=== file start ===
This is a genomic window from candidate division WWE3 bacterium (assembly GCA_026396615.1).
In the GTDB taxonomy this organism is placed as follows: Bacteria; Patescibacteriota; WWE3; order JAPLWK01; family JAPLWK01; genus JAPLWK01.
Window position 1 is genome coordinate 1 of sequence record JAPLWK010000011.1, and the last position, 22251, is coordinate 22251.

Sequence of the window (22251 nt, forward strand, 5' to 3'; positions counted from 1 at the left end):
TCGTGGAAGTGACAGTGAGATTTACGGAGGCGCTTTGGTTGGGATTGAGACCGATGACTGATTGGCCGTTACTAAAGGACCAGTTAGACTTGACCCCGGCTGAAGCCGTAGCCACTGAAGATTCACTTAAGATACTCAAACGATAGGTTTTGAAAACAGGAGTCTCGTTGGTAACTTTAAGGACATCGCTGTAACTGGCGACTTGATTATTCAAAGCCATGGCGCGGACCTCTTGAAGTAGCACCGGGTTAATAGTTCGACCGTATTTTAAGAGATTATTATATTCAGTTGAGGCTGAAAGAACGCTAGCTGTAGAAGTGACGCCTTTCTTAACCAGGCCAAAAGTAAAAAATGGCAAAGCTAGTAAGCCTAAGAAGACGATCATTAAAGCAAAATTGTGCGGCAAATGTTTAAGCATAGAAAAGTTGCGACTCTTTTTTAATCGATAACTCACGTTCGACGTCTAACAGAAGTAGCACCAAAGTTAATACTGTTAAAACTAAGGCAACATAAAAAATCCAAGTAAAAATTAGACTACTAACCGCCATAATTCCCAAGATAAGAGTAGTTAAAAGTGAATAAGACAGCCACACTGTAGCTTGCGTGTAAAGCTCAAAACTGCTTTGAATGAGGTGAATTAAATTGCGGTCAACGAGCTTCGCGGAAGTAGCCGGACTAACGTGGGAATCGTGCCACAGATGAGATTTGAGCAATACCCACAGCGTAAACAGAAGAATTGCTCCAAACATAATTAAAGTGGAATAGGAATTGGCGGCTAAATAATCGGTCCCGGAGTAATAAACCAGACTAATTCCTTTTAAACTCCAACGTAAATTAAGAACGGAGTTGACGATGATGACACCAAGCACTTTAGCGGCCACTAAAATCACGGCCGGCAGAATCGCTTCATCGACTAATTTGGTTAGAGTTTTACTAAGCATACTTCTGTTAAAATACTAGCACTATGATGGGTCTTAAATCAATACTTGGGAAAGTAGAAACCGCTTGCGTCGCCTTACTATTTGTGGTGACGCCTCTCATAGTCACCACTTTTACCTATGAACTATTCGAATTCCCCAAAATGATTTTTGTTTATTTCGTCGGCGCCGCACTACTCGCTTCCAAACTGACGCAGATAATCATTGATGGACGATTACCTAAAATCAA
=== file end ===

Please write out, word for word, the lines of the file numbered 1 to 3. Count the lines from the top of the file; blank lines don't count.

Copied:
This is a genomic window from candidate division WWE3 bacterium (assembly GCA_026396615.1).
In the GTDB taxonomy this organism is placed as follows: Bacteria; Patescibacteriota; WWE3; order JAPLWK01; family JAPLWK01; genus JAPLWK01.
Window position 1 is genome coordinate 1 of sequence record JAPLWK010000011.1, and the last position, 22251, is coordinate 22251.